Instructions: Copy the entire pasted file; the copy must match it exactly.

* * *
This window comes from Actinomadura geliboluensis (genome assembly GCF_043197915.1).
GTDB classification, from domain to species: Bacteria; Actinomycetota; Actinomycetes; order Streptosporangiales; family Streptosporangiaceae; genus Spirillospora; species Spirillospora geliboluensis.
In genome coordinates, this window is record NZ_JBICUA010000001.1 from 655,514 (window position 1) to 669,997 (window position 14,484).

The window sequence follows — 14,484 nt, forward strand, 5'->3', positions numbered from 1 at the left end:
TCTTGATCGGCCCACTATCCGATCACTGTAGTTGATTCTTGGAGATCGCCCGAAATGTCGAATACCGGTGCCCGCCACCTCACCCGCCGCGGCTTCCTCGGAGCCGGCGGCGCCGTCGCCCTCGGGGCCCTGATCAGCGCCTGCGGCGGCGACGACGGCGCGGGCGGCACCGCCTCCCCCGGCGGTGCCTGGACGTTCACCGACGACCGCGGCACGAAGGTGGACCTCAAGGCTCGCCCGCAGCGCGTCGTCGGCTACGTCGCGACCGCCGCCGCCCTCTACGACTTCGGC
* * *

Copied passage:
This window comes from Actinomadura geliboluensis (genome assembly GCF_043197915.1).
GTDB classification, from domain to species: Bacteria; Actinomycetota; Actinomycetes; order Streptosporangiales; family Streptosporangiaceae; genus Spirillospora; species Spirillospora geliboluensis.
In genome coordinates, this window is record NZ_JBICUA010000001.1 from 655,514 (window position 1) to 669,997 (window position 14,484).

The window sequence follows — 14,484 nt, forward strand, 5'->3', positions numbered from 1 at the left end:
TCTTGATCGGCCCACTATCCGATCACTGTAGTTGATTCTTGGAGATCGCCCGAAATGTCGAATACCGGTGCCCGCCACCTCACCCGCCGCGGCTTCCTCGGAGCCGGCGGCGCCGTCGCCCTCGGGGCCCTGATCAGCGCCTGCGGCGGCGACGACGGCGCGGGCGGCACCGCCTCCCCCGGCGGTGCCTGGACGTTCACCGACGACCGCGGCACGAAGGTGGACCTCAAGGCTCGCCCGCAGCGCGTCGTCGGCTACGTCGCGACCGCCGCCGCCCTCTACGACTTCGGC